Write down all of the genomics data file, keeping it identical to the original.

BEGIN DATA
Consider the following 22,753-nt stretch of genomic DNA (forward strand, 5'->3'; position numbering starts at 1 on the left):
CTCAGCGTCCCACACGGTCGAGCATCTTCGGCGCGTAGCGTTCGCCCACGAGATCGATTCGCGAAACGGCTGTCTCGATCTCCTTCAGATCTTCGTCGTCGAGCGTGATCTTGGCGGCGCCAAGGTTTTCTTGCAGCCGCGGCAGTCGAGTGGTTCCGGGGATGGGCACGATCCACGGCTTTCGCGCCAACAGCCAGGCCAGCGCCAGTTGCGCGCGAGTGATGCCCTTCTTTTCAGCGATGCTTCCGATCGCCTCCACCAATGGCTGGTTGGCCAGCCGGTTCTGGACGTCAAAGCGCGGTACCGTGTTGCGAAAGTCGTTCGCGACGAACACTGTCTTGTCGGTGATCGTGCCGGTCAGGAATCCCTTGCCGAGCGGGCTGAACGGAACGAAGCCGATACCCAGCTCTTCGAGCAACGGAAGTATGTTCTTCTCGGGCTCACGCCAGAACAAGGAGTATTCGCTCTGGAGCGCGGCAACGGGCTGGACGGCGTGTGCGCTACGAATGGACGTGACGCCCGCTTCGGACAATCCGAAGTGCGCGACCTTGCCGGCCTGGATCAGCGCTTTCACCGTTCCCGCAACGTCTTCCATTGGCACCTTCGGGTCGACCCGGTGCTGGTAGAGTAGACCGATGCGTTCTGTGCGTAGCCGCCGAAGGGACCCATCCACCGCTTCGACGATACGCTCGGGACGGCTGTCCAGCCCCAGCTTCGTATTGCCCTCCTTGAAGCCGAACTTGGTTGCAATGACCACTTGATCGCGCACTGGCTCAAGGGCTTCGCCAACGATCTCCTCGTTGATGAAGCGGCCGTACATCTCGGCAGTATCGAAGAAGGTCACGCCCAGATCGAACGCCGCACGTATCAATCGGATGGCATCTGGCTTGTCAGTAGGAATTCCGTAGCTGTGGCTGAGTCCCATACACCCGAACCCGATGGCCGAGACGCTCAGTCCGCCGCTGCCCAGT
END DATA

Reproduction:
Consider the following 22,753-nt stretch of genomic DNA (forward strand, 5'->3'; position numbering starts at 1 on the left):
CTCAGCGTCCCACACGGTCGAGCATCTTCGGCGCGTAGCGTTCGCCCACGAGATCGATTCGCGAAACGGCTGTCTCGATCTCCTTCAGATCTTCGTCGTCGAGCGTGATCTTGGCGGCGCCAAGGTTTTCTTGCAGCCGCGGCAGTCGAGTGGTTCCGGGGATGGGCACGATCCACGGCTTTCGCGCCAACAGCCAGGCCAGCGCCAGTTGCGCGCGAGTGATGCCCTTCTTTTCAGCGATGCTTCCGATCGCCTCCACCAATGGCTGGTTGGCCAGCCGGTTCTGGACGTCAAAGCGCGGTACCGTGTTGCGAAAGTCGTTCGCGACGAACACTGTCTTGTCGGTGATCGTGCCGGTCAGGAATCCCTTGCCGAGCGGGCTGAACGGAACGAAGCCGATACCCAGCTCTTCGAGCAACGGAAGTATGTTCTTCTCGGGCTCACGCCAGAACAAGGAGTATTCGCTCTGGAGCGCGGCAACGGGCTGGACGGCGTGTGCGCTACGAATGGACGTGACGCCCGCTTCGGACAATCCGAAGTGCGCGACCTTGCCGGCCTGGATCAGCGCTTTCACCGTTCCCGCAACGTCTTCCATTGGCACCTTCGGGTCGACCCGGTGCTGGTAGAGTAGACCGATGCGTTCTGTGCGTAGCCGCCGAAGGGACCCATCCACCGCTTCGACGATACGCTCGGGACGGCTGTCCAGCCCCAGCTTCGTATTGCCCTCCTTGAAGCCGAACTTGGTTGCAATGACCACTTGATCGCGCACTGGCTCAAGGGCTTCGCCAACGATCTCCTCGTTGATGAAGCGGCCGTACATCTCGGCAGTATCGAAGAAGGTCACGCCCAGATCGAACGCCGCACGTATCAATCGGATGGCATCTGGCTTGTCAGTAGGAATTCCGTAGCTGTGGCTGAGTCCCATACACCCGAACCCGATGGCCGAGACGCTCAGTCCGCCGCTGCCCAGT